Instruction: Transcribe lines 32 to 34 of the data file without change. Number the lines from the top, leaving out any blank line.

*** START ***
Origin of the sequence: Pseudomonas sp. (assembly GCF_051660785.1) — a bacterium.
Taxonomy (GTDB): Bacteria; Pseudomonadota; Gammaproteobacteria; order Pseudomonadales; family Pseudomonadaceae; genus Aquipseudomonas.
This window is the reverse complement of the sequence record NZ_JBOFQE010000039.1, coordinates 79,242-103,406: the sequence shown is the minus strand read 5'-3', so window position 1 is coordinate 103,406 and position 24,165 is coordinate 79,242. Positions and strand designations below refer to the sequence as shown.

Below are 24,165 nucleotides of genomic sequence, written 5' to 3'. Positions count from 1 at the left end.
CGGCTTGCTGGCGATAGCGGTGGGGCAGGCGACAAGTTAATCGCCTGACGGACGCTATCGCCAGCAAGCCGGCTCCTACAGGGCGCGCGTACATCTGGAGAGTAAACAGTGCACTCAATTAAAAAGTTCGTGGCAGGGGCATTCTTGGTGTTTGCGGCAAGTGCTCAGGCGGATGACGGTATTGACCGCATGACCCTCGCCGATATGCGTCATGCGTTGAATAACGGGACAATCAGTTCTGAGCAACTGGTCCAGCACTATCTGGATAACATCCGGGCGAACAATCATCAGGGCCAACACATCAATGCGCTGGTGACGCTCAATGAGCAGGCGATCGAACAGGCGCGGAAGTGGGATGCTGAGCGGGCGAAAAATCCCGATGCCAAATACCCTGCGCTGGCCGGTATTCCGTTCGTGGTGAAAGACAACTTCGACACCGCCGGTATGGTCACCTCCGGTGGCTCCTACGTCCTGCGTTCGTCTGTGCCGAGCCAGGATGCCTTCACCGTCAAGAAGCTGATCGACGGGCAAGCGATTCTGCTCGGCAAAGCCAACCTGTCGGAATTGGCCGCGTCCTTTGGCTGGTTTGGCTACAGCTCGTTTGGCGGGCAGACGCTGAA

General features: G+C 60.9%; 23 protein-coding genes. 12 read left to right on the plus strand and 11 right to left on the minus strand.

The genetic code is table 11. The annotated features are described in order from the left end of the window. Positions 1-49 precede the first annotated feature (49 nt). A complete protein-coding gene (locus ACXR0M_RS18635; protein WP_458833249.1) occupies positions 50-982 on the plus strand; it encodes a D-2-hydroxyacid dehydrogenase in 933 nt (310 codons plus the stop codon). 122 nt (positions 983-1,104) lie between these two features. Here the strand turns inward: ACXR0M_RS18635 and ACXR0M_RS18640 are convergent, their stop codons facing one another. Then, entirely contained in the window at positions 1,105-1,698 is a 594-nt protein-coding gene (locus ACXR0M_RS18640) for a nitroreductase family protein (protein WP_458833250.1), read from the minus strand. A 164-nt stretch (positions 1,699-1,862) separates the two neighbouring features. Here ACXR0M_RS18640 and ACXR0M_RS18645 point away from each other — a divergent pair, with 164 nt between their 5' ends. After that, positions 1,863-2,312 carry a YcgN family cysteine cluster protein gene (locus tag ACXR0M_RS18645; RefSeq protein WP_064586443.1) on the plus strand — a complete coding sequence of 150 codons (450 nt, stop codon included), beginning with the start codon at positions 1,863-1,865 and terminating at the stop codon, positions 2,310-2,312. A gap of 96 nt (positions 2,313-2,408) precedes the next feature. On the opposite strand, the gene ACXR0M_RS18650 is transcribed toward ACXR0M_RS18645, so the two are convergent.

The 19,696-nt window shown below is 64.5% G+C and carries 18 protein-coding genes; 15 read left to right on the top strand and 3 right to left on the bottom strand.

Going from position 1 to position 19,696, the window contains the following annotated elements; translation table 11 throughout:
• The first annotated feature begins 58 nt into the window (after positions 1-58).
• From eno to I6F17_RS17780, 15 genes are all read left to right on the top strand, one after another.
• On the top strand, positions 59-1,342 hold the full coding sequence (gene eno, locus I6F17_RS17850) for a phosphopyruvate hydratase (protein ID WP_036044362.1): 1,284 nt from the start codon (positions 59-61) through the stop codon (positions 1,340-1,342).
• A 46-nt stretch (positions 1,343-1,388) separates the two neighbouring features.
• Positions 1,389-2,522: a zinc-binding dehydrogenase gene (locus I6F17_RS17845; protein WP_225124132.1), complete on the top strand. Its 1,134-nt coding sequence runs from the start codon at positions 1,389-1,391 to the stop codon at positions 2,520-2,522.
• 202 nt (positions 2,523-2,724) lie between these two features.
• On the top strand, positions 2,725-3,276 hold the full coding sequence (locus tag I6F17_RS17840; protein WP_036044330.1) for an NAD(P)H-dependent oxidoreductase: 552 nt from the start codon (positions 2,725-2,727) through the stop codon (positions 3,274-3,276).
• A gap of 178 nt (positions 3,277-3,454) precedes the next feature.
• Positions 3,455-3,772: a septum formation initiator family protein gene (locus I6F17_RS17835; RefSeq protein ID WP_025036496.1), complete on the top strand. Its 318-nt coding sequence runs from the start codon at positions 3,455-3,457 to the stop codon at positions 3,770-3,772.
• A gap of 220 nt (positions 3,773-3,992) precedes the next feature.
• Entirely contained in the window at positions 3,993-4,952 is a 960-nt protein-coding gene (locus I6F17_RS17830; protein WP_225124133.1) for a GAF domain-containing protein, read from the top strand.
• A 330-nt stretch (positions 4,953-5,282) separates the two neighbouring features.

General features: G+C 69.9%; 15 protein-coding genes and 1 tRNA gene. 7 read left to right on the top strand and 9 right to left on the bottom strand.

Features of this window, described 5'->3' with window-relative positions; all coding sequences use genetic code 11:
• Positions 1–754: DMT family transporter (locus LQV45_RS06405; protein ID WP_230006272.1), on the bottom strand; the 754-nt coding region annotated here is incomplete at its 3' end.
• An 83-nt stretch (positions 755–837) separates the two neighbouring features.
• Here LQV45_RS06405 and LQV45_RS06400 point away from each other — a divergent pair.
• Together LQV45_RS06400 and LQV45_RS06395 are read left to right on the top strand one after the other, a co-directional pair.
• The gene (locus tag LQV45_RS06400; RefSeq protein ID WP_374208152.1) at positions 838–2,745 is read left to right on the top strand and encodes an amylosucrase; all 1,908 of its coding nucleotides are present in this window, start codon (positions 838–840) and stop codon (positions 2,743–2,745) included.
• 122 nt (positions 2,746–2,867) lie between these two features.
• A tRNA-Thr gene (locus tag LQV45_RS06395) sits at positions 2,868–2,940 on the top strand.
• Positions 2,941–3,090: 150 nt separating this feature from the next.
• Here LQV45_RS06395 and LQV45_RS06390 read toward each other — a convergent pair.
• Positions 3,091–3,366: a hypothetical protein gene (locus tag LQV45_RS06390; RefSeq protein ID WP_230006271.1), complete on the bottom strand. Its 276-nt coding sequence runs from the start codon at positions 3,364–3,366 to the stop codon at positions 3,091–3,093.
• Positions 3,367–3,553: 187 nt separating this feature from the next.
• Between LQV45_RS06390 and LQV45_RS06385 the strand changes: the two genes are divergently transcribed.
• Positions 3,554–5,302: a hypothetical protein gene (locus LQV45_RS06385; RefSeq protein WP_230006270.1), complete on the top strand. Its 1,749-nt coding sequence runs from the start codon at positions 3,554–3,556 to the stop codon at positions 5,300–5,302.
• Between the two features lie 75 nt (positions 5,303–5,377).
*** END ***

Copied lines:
• Here LQV45_RS06395 and LQV45_RS06390 read toward each other — a convergent pair.
• Positions 3,091–3,366: a hypothetical protein gene (locus tag LQV45_RS06390; RefSeq protein ID WP_230006271.1), complete on the bottom strand. Its 276-nt coding sequence runs from the start codon at positions 3,364–3,366 to the stop codon at positions 3,091–3,093.
• Positions 3,367–3,553: 187 nt separating this feature from the next.